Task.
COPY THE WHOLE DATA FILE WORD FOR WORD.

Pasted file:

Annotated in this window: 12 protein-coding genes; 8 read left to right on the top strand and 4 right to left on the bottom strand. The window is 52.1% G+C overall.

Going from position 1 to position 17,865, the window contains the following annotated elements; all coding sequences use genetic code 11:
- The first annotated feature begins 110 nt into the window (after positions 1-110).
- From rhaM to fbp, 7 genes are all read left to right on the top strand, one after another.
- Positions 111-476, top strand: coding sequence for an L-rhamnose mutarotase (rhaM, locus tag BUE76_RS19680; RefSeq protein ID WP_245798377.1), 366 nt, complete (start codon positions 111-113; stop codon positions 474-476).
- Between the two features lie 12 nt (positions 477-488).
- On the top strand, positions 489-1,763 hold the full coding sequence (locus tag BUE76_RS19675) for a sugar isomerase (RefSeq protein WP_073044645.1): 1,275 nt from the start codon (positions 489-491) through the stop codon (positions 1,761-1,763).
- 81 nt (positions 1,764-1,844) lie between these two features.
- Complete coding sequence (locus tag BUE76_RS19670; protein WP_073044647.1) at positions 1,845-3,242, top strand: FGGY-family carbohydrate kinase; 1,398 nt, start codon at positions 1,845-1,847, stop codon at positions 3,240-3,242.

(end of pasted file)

Annotated in this window: 12 protein-coding genes; 8 read left to right on the top strand and 4 right to left on the bottom strand. The window is 52.1% G+C overall.

Going from position 1 to position 17,865, the window contains the following annotated elements; all coding sequences use genetic code 11:
- The first annotated feature begins 110 nt into the window (after positions 1-110).
- From rhaM to fbp, 7 genes are all read left to right on the top strand, one after another.
- Positions 111-476, top strand: coding sequence for an L-rhamnose mutarotase (rhaM, locus tag BUE76_RS19680; RefSeq protein ID WP_245798377.1), 366 nt, complete (start codon positions 111-113; stop codon positions 474-476).
- Between the two features lie 12 nt (positions 477-488).
- On the top strand, positions 489-1,763 hold the full coding sequence (locus tag BUE76_RS19675) for a sugar isomerase (RefSeq protein WP_073044645.1): 1,275 nt from the start codon (positions 489-491) through the stop codon (positions 1,761-1,763).
- 81 nt (positions 1,764-1,844) lie between these two features.
- Complete coding sequence (locus tag BUE76_RS19670; protein WP_073044647.1) at positions 1,845-3,242, top strand: FGGY-family carbohydrate kinase; 1,398 nt, start codon at positions 1,845-1,847, stop codon at positions 3,240-3,242.